Walls & Warriors

The story behind the creation of Walls & Warriors

Raf Peeters, January 2016

This game is based on Troy, I puzzle game I designed for SmartGames a few years ago. I always liked this game. Although you only use 4 puzzle pieces (walls), this is one of the hardest puzzles I have invented so far. It’s a perfect example of my credo “less is more”. But for some reason the old version didn’t sell very good, compared to other SmartGames (it didn’t sell bad either). Maybe it was the name or the theme, I don’t know. But I am happy that SmartGames gives it a second chance.


So I took the opportunity to improve everything I could. I always listen too feedback and if possible I try to use it to make things better:

• The theme is now more universal. Instead of defending an ancient city, you now have to defend your castle. Almost every city in Europe of any importance has it’s own castle, so that should work ;-)

• The knights stand more stable on the game board and on any horizontal surface.

• The knights are more detailed and look much better with a shield and flag

• The game now has 80 instead of 60 challenges!

• The puzzle pieces of the walls are slightly bigger and easier to handle

• The game board is now a 3D rock instead of a flat surface, so it looks less cheap

• The cardboard box is now a closed box, so it’s much easier to store the game after playing

• The game board is now presented horizontally in the challenge (instead of angled 45° in Troy), to avoid any mistakes during the set up.

• We made some challenges simpler. A few people said that the old version was too hard for an average player, so we tried to solve this. First of all, we added more easy challenges that include hints. This was easy to do, because this version has 80 instead of 60 challenges.


Secondly, we made each challenge slightly easier by adding a puzzle piece with 2 hight towers (with a blue rooftop). This piece has the same function as 2 blue knights, which mean that they also have to be surrounded by walls. But the difference with 2 blue knights is that these towers are connected to each other. You always know that you can’t place any wall in between those two towers. That makes these towers a stronger hint than the previous blue knights. An extra benefit is that it also looks better. 

Most challenges are identical to the ones used for Troy, except for the 20 extra ones. But the challenges look slightly different because of the high towers. Sometimes we needed to add extra blue knight to a challenge, when the original Troy challenge didn’t include 2 adjacent blue knights. All these changes resulted into a different challenge order. Some challenge became easier, but strangely enough, a few challenges also became harder, although they now include more hints. I guess the human mind not always works very logically.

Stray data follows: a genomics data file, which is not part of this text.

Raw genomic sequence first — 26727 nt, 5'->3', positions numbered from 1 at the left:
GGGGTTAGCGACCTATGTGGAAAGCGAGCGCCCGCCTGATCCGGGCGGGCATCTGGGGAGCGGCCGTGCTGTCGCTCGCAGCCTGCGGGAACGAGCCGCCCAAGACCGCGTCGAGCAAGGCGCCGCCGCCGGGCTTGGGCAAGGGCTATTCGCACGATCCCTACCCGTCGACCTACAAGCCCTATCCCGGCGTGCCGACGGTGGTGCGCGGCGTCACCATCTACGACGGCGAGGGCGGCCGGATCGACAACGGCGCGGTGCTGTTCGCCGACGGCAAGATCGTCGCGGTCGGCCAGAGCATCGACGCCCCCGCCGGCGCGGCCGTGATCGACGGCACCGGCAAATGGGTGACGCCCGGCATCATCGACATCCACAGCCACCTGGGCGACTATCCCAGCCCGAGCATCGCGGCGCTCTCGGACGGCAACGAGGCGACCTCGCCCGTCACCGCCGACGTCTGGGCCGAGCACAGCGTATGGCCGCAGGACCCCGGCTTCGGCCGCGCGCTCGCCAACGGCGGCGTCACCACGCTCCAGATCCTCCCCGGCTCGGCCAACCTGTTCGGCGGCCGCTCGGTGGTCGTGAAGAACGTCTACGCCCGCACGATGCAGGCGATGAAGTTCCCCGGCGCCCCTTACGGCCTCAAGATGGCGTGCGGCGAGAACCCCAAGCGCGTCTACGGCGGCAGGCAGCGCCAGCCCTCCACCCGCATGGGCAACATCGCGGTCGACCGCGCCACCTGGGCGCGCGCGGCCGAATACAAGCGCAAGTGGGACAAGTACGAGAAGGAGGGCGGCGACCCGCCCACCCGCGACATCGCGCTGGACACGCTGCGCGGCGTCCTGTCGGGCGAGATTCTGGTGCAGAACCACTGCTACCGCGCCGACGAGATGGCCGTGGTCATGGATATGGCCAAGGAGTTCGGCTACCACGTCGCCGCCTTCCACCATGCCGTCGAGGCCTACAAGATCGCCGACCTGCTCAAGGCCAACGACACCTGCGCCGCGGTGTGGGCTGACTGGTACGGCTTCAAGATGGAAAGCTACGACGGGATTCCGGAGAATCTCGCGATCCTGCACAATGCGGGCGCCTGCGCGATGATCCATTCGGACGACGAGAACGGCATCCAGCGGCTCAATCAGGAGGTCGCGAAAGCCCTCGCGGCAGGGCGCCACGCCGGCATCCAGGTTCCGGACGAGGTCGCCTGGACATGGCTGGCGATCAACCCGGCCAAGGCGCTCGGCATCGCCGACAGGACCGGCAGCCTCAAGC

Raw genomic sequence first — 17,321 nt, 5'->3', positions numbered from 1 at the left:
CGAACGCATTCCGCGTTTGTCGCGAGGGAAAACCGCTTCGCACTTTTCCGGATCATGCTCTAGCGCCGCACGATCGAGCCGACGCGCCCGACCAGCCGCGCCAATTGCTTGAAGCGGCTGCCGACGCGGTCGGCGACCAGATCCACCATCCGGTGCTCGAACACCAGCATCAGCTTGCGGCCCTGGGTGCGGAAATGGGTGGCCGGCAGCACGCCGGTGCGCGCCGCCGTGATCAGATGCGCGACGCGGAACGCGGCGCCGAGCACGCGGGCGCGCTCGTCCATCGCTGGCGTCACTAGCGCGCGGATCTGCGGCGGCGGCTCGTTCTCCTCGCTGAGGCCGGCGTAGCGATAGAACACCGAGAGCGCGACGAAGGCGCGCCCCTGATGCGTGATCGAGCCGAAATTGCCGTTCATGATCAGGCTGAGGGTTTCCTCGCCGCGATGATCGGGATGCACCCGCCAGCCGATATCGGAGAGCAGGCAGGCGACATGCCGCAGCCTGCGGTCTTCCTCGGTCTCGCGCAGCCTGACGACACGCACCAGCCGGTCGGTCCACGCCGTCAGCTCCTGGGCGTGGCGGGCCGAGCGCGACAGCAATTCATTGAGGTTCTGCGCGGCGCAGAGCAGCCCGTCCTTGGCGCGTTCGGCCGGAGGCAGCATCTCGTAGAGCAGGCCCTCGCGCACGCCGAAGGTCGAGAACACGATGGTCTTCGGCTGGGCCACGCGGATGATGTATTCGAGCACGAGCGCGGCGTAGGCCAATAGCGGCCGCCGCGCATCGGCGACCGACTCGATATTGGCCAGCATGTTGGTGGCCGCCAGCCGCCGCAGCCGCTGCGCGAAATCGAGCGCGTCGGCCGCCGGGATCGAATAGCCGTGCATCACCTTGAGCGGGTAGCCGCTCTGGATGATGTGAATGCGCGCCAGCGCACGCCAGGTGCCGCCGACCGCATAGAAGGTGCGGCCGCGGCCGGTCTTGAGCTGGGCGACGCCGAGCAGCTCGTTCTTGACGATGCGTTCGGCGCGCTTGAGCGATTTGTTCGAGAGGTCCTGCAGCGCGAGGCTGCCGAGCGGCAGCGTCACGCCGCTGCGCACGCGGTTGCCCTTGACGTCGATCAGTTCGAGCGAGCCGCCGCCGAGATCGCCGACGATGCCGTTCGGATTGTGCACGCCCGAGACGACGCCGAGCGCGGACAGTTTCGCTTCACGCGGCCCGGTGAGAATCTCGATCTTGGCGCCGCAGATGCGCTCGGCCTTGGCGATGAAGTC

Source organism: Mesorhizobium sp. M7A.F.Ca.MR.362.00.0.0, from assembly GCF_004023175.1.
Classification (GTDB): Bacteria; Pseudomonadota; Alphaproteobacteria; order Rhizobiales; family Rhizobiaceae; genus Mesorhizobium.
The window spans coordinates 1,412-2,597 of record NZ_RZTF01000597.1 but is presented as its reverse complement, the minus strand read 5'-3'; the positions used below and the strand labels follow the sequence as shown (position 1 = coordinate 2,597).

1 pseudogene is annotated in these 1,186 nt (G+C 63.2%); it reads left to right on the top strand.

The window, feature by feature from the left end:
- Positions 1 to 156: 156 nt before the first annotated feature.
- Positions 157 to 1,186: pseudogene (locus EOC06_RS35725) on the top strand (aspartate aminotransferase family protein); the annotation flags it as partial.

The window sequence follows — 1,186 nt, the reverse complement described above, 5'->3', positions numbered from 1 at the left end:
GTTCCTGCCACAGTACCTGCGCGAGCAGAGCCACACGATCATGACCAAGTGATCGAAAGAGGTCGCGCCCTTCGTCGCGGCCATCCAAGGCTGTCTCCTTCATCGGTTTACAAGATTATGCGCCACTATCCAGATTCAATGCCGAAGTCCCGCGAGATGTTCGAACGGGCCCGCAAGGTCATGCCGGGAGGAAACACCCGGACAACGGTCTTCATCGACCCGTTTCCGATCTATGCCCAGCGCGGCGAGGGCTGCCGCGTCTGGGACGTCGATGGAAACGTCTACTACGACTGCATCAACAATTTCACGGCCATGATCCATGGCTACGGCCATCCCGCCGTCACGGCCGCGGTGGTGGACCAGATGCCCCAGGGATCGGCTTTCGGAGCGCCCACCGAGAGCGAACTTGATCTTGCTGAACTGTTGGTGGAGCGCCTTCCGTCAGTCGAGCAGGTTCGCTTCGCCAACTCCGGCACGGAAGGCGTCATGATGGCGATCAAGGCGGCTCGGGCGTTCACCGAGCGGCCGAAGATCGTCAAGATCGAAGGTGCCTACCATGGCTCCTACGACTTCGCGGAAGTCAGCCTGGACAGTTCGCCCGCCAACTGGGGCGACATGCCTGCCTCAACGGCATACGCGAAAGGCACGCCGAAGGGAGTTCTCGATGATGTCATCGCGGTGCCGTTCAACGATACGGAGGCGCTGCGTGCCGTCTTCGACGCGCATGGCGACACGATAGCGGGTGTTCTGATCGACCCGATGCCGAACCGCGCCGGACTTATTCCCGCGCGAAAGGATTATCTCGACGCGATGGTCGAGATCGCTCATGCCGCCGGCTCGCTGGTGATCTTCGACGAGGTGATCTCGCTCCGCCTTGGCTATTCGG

example of a Starter challenge/solution with no enemies and 2 hints

example of a Wizard challenge/solution


1) Choose a challenge. Place the red knights (the enemy),the blue knights (your knights) and (high towers with blue roof top) on the game board as indicated in the challenge. You must not move them until the challenge has been completed.

At STARTER level you are also given the position of one or more walls to get you off to a flying start.

2) Position the walls using the indents in the board as a guideline, so that the red knights are kept outside and the blue knights and hight towers remain within the ramparts:

• Blue knights and the high towers are safe inside the city walls only when surrounded by walls on all sides. The safe area can be small (for example, only the spot where the knight is standing) or it can be very large.

• The high towers and the blue knights do not all have to be in the same part of the city – each could be in an individual, secured area.

• The red knights must never be totally surrounded by walls. They can, however, be in area that is partially enclosed, that is, where a wall has an opening on at least one side.

• The indents on the game board are not additional obstacles for the enemy soldiers; they function to keep the walls in place.

• Each wall must fit exactly in the indents on the game board. If it does not, you must reposition your wall as you have not placed it in a valid position.

• You can place two walls to meet each other where the indents cross but you cannot place a wall against a tower as it will not fit. 

• The size and the shape of the city is not important.

3) There is only one correct solution. You can find all the solutions at the back of the challenge booklet.

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